A watched pot never comes to those who wait (Mixed Idioms)

You've made your bed, now eat it too.

A watched pot never comes to those who wait (Mixed Idioms)

A penny for your arm and a leg?

From Archades to Crescent ~ Town Design for the Solo Dev

Guys, seriously? Did this thread have to get derailed into a shit-flinging fest where instead of actually discussing about the topic at hand, we're attacking other people's character? Cool it.

In all fairness to the rest of the folks here, I kind of started the name-calling, without offering a constructive response to the OP. Allow me to remedy that here.

First, a comment on the sprawling cities of Final Fantasy XII. I really liked them. I thought they were clever, intriguing, full of depth, and packed with interesting people--the first time I played the game. On subsequent journeys, I found them rather tedious.

I think a lot of modern RPGs (not necessarily JRPGs) have the same problem: They want to offer these massive, cool places to explore, but can't make the experience worthwhile more than once. The Elder Scrolls games fall into this category for me, and it's part of the reason I only ever finished Oblivion one time.

Is this worse or better than Final Fantasy 1's boring nothing-towns? It's difficult to say, but as with most things, the ideal truth lies somewhere in the middle of the extremes.

I believe that a few towns should be spectacular and most should be plain. Sometimes a town's only purpose is to serve as a way-station between dungeons (and, in some instances, perhaps an actual way-station would be better than a town!); you should not put much effort into creating those towns because the player is not going to spend much effort exploring them.

Unless something important to the story happens in a town, players are going to come into town, sleep at the inn, buy any new gear, restock consumables, and then leave. A few of the more prudent ones will talk to all the NPCs and fewer still will check all the nooks and crannies of every building for hidden stuff, and every once in a while it's worth rewarding those players. But these places don't need to be special, and they don't need to take up a lot of time. Just enough to fit in aesthetically with the world around them.

As for towns that you want players to remember, it takes very little to make a place memorable, and less still to make it meaningful. It's as easy as adding a distinct piece of architecture or an NPC with a witty piece of dialogue. Even if your mapping skills are terrible, players will remember the town where that shopkeeper subtly threatens you with violence if you don't buy his stuff, or the town built around an old, dilapidated power plant.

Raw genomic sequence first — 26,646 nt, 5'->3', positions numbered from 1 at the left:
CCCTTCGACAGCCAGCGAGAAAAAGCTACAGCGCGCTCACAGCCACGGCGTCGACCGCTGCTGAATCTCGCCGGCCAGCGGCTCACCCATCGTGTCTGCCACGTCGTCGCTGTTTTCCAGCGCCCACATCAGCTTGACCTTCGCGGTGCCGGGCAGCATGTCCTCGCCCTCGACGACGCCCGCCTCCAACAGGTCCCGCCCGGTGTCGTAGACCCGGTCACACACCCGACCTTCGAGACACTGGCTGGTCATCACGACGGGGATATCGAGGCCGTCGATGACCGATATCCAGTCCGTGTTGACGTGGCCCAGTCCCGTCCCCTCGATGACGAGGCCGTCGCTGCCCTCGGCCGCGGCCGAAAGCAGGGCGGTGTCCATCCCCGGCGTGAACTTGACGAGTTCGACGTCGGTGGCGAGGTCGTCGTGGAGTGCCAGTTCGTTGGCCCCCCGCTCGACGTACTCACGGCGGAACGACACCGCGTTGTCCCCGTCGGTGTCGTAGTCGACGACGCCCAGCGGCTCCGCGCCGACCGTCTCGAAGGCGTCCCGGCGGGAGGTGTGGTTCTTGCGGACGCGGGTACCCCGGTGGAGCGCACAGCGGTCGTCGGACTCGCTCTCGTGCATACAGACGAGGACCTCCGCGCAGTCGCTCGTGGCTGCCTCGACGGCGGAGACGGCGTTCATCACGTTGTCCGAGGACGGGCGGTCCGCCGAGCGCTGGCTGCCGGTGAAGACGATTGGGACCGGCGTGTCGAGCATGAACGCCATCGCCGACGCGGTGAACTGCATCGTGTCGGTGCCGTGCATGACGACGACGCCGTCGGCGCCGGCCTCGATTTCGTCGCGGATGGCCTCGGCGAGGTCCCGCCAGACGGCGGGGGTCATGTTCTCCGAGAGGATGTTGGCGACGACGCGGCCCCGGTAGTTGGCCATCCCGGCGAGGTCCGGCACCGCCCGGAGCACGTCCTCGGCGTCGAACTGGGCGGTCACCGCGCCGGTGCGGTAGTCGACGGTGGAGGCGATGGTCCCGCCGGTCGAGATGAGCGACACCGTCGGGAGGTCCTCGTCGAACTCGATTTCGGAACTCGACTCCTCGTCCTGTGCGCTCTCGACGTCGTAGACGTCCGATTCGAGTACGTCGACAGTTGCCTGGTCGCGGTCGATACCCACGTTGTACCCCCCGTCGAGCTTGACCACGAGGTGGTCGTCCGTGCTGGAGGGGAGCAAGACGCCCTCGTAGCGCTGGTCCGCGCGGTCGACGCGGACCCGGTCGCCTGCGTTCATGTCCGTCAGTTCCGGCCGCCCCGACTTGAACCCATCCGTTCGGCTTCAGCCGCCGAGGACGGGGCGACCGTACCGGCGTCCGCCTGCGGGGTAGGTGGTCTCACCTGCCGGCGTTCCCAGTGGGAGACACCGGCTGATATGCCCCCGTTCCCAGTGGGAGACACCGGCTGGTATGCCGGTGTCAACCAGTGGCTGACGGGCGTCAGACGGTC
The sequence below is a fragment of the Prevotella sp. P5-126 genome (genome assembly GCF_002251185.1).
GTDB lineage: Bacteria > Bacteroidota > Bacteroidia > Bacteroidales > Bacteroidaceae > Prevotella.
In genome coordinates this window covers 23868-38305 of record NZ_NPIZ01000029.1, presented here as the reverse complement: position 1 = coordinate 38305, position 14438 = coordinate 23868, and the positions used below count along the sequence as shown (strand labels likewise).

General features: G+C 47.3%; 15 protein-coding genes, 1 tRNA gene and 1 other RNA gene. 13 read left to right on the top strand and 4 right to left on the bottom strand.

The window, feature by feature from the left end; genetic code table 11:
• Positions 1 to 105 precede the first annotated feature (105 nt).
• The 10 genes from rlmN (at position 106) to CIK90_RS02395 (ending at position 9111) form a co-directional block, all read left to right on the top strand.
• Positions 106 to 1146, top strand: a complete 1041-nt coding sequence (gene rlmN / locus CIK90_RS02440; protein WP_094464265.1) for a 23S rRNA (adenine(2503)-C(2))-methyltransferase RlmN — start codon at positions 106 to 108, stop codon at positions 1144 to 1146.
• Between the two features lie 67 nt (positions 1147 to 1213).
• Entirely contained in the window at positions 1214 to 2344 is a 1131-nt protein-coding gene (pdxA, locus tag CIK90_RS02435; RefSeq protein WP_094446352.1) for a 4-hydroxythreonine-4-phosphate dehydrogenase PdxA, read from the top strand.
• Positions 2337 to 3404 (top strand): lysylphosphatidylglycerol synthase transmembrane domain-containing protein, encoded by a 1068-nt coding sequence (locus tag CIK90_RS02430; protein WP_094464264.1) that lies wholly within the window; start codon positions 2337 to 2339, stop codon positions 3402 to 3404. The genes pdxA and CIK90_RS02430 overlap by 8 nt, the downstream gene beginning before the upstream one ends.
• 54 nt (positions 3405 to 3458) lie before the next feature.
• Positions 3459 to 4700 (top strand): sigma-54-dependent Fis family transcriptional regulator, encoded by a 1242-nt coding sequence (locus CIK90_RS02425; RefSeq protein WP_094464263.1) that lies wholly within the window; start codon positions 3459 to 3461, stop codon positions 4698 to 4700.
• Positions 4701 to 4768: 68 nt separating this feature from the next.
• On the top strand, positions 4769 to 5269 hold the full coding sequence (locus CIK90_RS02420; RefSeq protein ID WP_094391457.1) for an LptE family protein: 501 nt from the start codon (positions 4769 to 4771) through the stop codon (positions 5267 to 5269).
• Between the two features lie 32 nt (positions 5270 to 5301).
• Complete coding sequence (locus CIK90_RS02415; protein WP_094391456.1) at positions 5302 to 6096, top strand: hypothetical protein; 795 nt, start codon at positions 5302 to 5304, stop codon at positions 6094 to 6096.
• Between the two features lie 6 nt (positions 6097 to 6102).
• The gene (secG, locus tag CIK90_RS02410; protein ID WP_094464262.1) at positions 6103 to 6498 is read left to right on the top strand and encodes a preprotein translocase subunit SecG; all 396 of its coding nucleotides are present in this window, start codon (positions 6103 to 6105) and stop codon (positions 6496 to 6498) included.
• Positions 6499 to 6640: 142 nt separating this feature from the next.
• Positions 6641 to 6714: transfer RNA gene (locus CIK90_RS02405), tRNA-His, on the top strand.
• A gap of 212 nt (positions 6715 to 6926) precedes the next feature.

Those are the places where, ideally, the things in your story will happen. Those are the places players will explore and remember. So, those are the places you should spend a large amount of effort on. The rest can take a back seat.

From Archades to Crescent ~ Town Design for the Solo Dev

First Page of First Topic in Game Dev Forum

No, really. Literally just stumbled upon it. Call it a happy coincidence.

But seriously, Corf. You have the worst attitude. You happen to be very good at mapping, and you occasionally have a decent nugget of wisdom worth sharing, but you lord it over the rest of us like you're the gods' gift to game development.

Take a chill pill, and use your obvious talents to raise people up, rather than bring them down.

From Archades to Crescent ~ Town Design for the Solo Dev

I'm not a stalker. It's on the first page of the first thread in forum. I just happened to be browsing it and this one at the same time today, and found it rather amusing.

Proof is a strong word, one that I spent many years in academia removing from my vocabulary. However, that post is solid evidence of you taking a shortcut for the sake of saving time, something for which you've been attacking the OP in this thread. Don't you think that's just a little hypocritical?